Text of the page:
Though Billie Joe Armstrong had the time of his life headlining the When We Were Young Festival, the Green Day frontman still thought the emo revival was still 2000 light years away.
“Emo was dead — then just five years later, we’re having emo club nights,” Armstrong, 51, told The Guardian in an interview published on Wednesday, December 27. “Like, aren’t you supposed to wait another five years for this? My Chemical Romance just broke up!”
My Chemical Romance, arguably the one band most music fans think of when it comes to emo, announced in March 2013 that they were taking a break. The band reunited in secret four years later and was set to embark on a reunion tour in 2020 before COVID-19 pushed it back to 2022. MCR is scheduled to headline When We Were Young in 2024, where they’ll perform their 2006 album, The Black Parade, in full.
Armstrong thinks that streaming services and “the way things go viral now” have fueled the emo revival for millennials and Gen-Z fans. “There’s this band, the Walters, that broke up four years ago and suddenly they have this song that’s everywhere,” Armstrong told The Guardian. “Same thing with Deftones — all of a sudden their music is showing up on all these TikTok videos. There’s this new algorithmic way of discovering new stuff. It’s really prevalent in rock music and it shows how people are paying less attention to the radio [and other traditional platforms].”
The coming year is a big one for Green Day. The band will release their new album, Saviors, on January 19. Armstrong, bassist Mike Dirnt and drummer Tré Cool will later embark on a massive tour with The Smashing Pumpkins, Rancid and The Linda Lindas.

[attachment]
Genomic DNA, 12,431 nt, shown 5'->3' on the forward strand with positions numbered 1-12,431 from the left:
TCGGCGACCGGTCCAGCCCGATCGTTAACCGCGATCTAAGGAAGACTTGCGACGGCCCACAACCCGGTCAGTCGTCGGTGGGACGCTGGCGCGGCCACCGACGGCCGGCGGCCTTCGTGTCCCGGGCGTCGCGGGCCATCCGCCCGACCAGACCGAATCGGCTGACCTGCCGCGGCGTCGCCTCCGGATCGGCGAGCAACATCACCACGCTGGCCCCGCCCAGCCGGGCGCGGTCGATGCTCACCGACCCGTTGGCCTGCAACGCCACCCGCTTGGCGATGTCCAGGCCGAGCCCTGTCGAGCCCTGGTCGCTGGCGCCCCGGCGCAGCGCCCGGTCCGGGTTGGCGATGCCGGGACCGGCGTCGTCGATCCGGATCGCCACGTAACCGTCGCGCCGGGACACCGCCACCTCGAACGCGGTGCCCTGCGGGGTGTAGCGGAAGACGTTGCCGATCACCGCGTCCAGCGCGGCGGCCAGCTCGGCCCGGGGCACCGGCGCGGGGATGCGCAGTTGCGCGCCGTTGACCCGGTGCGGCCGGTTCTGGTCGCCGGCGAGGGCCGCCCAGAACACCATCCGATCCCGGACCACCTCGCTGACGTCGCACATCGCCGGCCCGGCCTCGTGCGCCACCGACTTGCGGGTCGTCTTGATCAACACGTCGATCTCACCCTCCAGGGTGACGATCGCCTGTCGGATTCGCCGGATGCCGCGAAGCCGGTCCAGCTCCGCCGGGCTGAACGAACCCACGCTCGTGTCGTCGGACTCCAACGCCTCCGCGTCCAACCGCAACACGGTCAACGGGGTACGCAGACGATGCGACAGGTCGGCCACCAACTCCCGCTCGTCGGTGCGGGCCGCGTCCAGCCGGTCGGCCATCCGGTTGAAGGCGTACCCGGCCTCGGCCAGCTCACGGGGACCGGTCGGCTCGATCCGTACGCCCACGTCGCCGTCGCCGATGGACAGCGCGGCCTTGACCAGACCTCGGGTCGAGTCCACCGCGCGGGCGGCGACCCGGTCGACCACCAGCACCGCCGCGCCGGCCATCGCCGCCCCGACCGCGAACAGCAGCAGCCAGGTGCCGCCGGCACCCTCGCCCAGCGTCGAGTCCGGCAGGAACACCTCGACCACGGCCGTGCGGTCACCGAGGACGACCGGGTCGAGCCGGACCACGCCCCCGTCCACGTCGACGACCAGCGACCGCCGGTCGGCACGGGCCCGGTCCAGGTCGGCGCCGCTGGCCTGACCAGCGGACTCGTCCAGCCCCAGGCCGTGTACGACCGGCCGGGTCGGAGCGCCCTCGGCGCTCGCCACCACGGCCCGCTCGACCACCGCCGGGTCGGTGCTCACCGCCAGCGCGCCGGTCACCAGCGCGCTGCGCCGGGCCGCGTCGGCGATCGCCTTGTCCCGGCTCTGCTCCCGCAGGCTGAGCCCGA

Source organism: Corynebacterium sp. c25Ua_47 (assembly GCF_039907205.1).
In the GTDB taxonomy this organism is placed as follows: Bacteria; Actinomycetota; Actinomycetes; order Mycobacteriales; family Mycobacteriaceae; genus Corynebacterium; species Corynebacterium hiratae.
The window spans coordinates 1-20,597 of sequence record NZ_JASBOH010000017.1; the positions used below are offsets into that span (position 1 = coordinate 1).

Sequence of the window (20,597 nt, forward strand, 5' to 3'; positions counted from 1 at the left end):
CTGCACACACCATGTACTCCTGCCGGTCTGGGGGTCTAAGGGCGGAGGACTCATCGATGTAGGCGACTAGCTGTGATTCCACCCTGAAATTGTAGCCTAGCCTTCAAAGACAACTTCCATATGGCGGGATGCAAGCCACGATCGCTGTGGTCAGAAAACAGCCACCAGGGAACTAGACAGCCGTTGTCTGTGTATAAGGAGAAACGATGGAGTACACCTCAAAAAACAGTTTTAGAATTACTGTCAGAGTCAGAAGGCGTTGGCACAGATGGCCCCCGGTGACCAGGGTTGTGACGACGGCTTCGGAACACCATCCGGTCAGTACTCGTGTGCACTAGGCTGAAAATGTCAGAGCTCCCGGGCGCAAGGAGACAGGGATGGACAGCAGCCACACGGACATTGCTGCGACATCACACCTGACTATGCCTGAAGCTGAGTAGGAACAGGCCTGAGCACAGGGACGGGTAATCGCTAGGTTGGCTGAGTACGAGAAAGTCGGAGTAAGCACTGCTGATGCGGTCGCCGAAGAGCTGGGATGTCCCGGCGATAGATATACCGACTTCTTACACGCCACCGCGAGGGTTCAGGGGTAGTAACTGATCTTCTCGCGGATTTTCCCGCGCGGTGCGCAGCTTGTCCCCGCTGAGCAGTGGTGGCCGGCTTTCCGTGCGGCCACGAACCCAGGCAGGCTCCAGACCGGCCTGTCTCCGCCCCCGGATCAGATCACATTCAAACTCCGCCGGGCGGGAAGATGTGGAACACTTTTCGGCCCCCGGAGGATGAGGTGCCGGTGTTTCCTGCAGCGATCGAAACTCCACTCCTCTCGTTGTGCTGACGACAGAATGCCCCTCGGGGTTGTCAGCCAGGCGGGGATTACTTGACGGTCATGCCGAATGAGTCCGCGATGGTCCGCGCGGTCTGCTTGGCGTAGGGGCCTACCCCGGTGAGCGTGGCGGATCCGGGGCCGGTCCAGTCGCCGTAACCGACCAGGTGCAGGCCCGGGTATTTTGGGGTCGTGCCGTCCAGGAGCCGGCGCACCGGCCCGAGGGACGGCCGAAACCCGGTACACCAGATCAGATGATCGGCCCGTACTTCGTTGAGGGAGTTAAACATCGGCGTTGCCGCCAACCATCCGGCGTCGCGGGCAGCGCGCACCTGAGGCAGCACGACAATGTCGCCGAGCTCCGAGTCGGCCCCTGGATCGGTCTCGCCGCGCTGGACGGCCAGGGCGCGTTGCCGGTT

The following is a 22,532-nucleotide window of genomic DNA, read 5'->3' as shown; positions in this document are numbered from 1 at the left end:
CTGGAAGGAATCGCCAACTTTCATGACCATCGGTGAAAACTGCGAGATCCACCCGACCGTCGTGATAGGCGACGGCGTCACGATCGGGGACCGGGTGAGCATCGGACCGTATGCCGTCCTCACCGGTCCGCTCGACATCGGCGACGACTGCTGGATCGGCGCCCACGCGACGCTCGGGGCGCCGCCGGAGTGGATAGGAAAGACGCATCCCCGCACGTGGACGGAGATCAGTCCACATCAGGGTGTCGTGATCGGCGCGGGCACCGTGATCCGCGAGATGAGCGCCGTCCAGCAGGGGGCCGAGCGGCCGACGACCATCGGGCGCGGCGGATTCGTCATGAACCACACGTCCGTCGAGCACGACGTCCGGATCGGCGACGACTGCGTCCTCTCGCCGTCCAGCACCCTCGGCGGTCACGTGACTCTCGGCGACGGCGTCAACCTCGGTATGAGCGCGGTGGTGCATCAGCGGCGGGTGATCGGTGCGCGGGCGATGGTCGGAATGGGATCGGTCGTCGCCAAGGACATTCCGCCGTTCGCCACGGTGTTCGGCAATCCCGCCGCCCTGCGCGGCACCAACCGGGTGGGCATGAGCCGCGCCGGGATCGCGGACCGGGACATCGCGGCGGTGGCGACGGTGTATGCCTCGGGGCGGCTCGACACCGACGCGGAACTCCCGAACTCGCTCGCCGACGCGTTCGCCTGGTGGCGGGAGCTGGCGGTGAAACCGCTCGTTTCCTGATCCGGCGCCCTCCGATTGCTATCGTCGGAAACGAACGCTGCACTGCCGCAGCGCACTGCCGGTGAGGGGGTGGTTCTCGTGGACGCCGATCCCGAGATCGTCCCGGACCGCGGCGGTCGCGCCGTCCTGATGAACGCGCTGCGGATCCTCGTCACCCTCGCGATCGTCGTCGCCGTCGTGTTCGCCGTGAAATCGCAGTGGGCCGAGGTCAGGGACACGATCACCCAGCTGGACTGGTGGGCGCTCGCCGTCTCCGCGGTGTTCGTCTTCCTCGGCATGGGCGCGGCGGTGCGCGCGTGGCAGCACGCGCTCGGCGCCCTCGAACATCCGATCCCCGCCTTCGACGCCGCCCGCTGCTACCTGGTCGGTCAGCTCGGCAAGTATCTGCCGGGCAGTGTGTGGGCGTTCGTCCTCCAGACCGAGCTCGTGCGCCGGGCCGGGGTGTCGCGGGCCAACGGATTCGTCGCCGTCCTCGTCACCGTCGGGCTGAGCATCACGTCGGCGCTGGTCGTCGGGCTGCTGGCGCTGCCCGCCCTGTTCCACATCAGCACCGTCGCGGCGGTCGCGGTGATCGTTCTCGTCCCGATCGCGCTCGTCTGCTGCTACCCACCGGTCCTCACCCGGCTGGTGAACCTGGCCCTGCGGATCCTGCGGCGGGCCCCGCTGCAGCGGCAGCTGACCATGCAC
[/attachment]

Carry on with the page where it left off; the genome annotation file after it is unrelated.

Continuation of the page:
The band first revealed their upcoming tour in October at a secret show in Las Vegas commemorating the upcoming 30th anniversary of Dookie, Green Day’s breakthrough album. Armstrong said that Dookie was recorded in the summer of 1993 and set for a February 1994 release, joking, “So in October of 1993, we were just scared s–tless.”
In addition to celebrating Dookie turning 30, Green Day’s The Saviors Tour will commemorate the 20th anniversary of American Idiot, the album that endured them to emo fans.
“I think a lot of my lyrics come from feeling lost,” Armstrong told The Guardian. “It could be feeling lost like you literally don’t know where you are — the GPS is wrong in your car or something like that — or [being into] conspiracy theories and feeling like you’re trying to find the truth in something but it’s missing. It’s about trying to find the truth, but it has to come from the heart in the same way that a love song does.”